Savour the Traditions of Ramadan
A Guide to Fasting and Feasting
If food was a language, then iftar would be the most beautiful expression of love … for your belly … and for your heart.
As the holy month of Ramadan draws to a close, most of us are going to miss delicious aromas wafting from every street corner. Laden with authentic Indian, Persian, Arabic, Lebanese, and Egyptiandelicacies, we eagerly look forward to this absolutely gluttonous celebration every year.
Why do people fast during this month? What are the intricacies of the Ramadan fast?
Here’s a brief overview that can help you.
The ninth month in the Islamic calendar is celebrated as the holy month of Ramadan. Muslims believe that the first verses of the Qu’ran were revealed to Prophet Mohammad while he was fasting during this month. It is a month of great significance and is associated with self-control, compassion, patience, and
Fasting during Ramadan has its own set of rules.
- Abstain from food and drink (including water) from sunrise to sunset
- No smoking
- No alcohol
- Break fast at sunset with 1 or 3 dates and a few sips of water
The Intermittent Fast
Although Ramadan will culminate in Eid-ul-Fitr this Friday, weight-watchers and those of us who are
consciously eating healthy can incorporate a lot of the Ramadan fasting principles in our everyday lives.
Eating small, well-balanced meals between fixed periods of the day can help support our intermittent fasting. Keep in mind though that hydration is an important part of intermittent fasting. So, even if you cannot drink water during the Ramadan fasting period, be sure to keep your hydration levels in check at other times.
Suhoor - the first/last meal of the day
A wholesome power-packed meal that should get you through the day, suhoor (also known as sehri) is
consumed early in the morning (before sunrise). Ironically, many regard suhoor as the last meal of the day.
Below is a list of healthy foods consisting of complex carbohydrates and proteins that can get you through the day
● Pulses like moong, matki, chana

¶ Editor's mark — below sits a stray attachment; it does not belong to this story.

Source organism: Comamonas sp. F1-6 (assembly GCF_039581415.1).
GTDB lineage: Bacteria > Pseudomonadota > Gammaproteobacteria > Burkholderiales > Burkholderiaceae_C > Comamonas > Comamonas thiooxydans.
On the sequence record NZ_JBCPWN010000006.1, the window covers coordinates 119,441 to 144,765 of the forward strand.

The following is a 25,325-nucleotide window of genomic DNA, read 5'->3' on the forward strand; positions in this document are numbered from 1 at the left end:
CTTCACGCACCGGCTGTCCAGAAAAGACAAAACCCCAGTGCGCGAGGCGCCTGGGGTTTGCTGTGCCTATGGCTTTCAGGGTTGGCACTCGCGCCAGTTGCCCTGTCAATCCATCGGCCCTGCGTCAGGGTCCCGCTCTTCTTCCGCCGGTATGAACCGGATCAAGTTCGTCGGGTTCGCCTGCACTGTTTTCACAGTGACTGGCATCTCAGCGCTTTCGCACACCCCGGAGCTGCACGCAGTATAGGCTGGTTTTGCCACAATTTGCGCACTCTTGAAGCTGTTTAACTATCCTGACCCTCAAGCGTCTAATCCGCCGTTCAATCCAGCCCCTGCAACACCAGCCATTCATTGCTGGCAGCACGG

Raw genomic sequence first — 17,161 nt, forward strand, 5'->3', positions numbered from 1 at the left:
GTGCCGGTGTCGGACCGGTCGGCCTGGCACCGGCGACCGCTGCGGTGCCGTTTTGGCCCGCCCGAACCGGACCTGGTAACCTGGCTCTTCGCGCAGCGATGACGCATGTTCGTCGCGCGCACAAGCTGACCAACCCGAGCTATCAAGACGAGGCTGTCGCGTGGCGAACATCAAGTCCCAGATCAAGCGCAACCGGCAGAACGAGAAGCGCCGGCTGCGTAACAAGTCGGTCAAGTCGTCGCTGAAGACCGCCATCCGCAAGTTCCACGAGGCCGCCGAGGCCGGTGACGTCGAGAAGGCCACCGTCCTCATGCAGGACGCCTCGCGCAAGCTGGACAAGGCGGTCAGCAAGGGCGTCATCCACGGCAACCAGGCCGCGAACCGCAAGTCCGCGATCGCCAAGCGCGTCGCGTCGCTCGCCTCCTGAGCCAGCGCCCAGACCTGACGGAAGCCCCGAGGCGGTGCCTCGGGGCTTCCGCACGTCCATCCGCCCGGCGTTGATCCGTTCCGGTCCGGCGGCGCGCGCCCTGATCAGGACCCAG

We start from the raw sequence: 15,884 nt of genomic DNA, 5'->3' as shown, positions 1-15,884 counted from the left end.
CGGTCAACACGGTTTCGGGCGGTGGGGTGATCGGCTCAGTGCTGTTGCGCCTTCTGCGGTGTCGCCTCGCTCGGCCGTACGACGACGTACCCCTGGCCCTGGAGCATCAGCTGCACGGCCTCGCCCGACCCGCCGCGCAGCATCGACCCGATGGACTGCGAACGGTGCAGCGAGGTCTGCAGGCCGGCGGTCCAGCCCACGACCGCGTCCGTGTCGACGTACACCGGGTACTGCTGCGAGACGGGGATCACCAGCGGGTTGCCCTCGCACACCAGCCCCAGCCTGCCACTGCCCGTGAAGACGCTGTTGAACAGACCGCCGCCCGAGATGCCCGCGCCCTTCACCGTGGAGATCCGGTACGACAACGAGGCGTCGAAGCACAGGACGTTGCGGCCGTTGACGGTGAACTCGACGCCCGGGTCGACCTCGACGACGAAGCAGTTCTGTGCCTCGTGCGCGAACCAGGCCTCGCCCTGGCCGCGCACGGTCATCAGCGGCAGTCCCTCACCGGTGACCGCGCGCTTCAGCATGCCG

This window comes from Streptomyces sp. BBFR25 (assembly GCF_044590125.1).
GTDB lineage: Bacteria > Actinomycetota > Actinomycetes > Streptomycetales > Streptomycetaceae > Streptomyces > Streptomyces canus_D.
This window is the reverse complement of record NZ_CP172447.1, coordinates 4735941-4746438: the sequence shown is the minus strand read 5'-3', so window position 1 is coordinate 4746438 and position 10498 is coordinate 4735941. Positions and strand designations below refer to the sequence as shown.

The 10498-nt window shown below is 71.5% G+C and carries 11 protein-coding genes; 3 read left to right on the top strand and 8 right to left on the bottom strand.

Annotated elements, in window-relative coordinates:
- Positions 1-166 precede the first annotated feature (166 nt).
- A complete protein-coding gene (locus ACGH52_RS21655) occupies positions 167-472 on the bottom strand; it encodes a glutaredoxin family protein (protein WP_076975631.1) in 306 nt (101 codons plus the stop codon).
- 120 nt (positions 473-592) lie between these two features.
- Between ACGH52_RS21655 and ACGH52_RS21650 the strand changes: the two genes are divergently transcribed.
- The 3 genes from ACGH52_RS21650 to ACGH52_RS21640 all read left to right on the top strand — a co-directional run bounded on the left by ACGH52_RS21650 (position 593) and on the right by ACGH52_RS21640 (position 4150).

● Plain curd/dahi
● Fruits with curd
● Water-based foods like watermelon, strawberries, cucumber, etc.
● Milk and dairy products like cheese, paneer, buttermilk, etc.
● Oatmilk, pea milk, almond milk (if you’re vegan or lactose intolerant)
● Mango smoothie
● Peanut butter and banana smoothie
● Boiled eggs
● Boiled chicken with veggies
● Whole fruits and nuts
Add generous amounts of watermelon, pumpkin, sunflower, and chia seeds to your oatmeal and
If you’ve been lucky enough to get an Iftar invitation, you’ll know that every corner of the table(s) is
laden with foods and drinks that will make your heart sing! We kid you not. After more than 12 hours of
fasting, you’re likely to grab the first dish you’ll see. But here’s where you need to read the fine print.
In order to break their fast, Muslims have 1 or 3 dates along with a few sips of water. This was believed
to be how the Prophet broke his fast centuries ago. In terms of nutrition, this is an excellent way to
reintroduce food and drink into your parched system. Dates are an excellent fiber, iron, magnesium, and
natural sugars source. Breaking your fast with dates and water helps restore blood sugar.
But isn’t Iftar all about kebabs, biryani, and sheer khurma?
Long story short, nope!
Iftar is quite literally the most delicious offering for your belly (and heart)!
And here’s how you can begin your gluttonous journey around an Iftar table.
Start with Soups
Lentils, chicken, vermicelli, and veggies are some of the most common ingredients in soups during
Fresh fruits, thandai, lemonade, Rooh Afza
Kickstart your metabolism with plenty of fluids, fresh water-based fruits, and cool drinks.
Move on to Fattoush
A deliciously rich combination of fresh veggies, topped with bread, with a drizzle of olive oil and/or pomegranate molasses – this one’s mouthwateringly good!
Now you dig into the Mains
Consisting of stews, kebabs, stuffed veggies, meats (including chicken, and fish), beans, dairy, breads…
and the biryani! A little side note: Biryani is derived from the combination of the Persian words ‘Birian’
meaning fried before cooking and ‘Birinj’ meaning rice.
Remember to savour Haleem
Originating in the sandy dunes of Arabia, Haleem is made with ghee, meats, rice, whole pulses, and local spices. In India, you’ll find the best Haleem during Ramadan in the streets and homes of Hyderabad.
End on a sweet note with Sevaiiyan, sheer khurma, and kellaj
The latter is really the show-stealer. Originating in Lebanon, Kellaj (also known as kallaj) consists of
pastry dough filled with ashta (clotted cream), fried in, and drizzled with sugar syrup. It is then sprinkled with generous amounts of ground pistachio, and topped with candied orange blossom.
We’d like to believe we’re ending this blog on a sweet note too, as well as making sure we remind you to get your belly full of the delicious flavours of Ramadan before the end of the holy month.
Eid Mubarak from Team Thinking Forks